You did Leslie. Conduit’s “Get Sauced” party was pretty epic. Good news for you…we’re doing it again this year. Who is there is most important. People make the party.

What is your specific definition of a woman ‘leader’ in the social media/marketing industry? How do you apply those definitions to your daily roles at IRL Productions?

Someone who communicates well and who can inspire creativity in others, fosters an atmosphere that encourages learning and innovation, especially during challenging times. I try to keep this in mind when I approach my work at IRL. The event business can be pretty challenging, we are constantly hitting rode blocks which force us to make changes to our plans. I’m a good problem solver…I can think outside the box even under extreme pressure. I know we can get through anything.

Are there any particular areas of marketing you are interested in (Ex: Brand Management, Digital Marketing, Analytics, Event Planning, etc.)? Which areas of marketing do you see other women being extremely involved in?

Events that include social touch points to extend conversations and measure their effectiveness. I especially love incorporating new technologies and emerging platforms, we are always trying new things.

How do you believe social media has enhanced or hindered the Change the Ratio conversation? For instance, do you believe tumblr has been effective in pushing/forwarding the dialogue?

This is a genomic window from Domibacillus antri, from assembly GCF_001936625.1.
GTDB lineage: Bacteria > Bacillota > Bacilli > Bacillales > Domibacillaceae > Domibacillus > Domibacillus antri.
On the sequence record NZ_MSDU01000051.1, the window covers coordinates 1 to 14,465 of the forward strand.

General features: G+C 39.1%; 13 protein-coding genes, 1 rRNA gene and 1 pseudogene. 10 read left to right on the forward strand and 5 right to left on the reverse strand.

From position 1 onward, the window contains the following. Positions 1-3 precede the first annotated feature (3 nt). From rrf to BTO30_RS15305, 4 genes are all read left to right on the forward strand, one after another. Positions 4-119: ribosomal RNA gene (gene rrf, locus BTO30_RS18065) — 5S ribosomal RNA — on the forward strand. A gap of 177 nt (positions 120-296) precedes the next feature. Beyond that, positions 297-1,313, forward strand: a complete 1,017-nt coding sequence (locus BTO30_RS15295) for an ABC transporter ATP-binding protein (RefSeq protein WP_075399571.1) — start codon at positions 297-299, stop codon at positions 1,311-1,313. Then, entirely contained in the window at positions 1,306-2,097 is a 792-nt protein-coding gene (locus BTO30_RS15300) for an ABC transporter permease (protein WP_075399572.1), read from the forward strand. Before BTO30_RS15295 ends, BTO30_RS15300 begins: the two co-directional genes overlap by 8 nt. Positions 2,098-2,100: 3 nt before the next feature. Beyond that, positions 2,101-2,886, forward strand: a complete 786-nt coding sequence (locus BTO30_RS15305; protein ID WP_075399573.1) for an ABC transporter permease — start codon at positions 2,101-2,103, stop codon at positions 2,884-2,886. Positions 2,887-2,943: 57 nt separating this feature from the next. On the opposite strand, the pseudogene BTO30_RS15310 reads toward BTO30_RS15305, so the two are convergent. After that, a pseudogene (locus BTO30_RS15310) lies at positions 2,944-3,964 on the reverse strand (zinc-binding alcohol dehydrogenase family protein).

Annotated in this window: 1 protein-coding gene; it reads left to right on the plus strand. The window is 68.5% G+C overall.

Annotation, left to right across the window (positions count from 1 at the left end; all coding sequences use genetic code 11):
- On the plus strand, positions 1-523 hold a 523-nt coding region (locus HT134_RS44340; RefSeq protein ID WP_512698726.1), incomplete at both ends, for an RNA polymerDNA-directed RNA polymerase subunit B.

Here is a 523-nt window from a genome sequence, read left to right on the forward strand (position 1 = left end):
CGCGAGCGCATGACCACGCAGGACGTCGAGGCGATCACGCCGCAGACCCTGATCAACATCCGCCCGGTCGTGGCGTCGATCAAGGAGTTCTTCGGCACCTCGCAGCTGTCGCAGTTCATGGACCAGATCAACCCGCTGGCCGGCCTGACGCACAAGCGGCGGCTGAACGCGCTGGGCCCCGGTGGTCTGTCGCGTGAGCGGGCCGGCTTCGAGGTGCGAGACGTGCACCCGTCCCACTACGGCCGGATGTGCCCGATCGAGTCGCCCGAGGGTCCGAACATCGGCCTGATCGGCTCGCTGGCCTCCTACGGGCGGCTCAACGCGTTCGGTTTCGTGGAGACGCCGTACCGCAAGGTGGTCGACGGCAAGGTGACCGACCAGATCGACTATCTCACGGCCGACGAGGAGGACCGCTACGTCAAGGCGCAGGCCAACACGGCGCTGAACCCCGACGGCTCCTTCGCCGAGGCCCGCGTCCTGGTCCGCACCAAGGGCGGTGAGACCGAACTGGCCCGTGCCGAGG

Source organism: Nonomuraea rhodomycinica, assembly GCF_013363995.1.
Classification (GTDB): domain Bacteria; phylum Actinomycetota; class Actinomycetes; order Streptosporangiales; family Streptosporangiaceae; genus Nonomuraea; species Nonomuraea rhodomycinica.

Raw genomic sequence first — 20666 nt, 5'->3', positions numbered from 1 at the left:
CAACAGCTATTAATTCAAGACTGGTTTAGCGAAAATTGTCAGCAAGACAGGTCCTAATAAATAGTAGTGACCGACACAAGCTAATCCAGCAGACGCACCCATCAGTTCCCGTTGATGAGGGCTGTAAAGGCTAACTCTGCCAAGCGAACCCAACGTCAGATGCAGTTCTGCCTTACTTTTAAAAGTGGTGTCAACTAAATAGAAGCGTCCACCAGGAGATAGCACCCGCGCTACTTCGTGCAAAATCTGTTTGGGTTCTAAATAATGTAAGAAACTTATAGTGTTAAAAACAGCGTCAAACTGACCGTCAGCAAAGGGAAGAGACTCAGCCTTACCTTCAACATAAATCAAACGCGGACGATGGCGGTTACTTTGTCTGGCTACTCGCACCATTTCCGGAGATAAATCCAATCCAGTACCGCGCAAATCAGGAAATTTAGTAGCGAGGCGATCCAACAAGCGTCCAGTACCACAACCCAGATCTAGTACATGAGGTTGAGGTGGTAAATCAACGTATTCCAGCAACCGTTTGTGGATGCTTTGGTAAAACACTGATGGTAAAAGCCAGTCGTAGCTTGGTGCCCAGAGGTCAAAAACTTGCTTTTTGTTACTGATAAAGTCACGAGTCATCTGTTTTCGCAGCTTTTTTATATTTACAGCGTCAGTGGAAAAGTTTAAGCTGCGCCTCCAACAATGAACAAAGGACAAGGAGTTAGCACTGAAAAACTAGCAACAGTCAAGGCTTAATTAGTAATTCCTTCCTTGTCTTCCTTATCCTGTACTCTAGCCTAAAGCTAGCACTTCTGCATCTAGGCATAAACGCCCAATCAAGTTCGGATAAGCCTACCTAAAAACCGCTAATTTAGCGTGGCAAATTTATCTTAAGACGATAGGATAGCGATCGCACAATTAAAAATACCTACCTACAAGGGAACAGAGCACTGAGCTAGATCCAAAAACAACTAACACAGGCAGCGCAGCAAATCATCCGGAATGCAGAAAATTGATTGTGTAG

Social media plays a huge part in Change the Ratio particularly on twitter. Rachel started using the hashtag #changetheratio and I don’t think there has been a day since last June (when we started) where I haven’t seen at least one tweet referencing it. I love to see how people are incorporating it in their vocabulary…#changetheratio has become synonymous with increasing visibility and diversity for women but extended to minorities (for instance check out her article on Business Insider!). The tumblr is definitely helpful, a place where we can celebrate our efforts and shine a light on women entrepreneurs and leaders in our community.

What do you see as some of the biggest obstacles in the Change the Ratio campaign?
Time and resources. We need more of both. Cough, cough, brand managers…feel free to reach out if you want to sponsor our next event!

[Photo by: John Exley]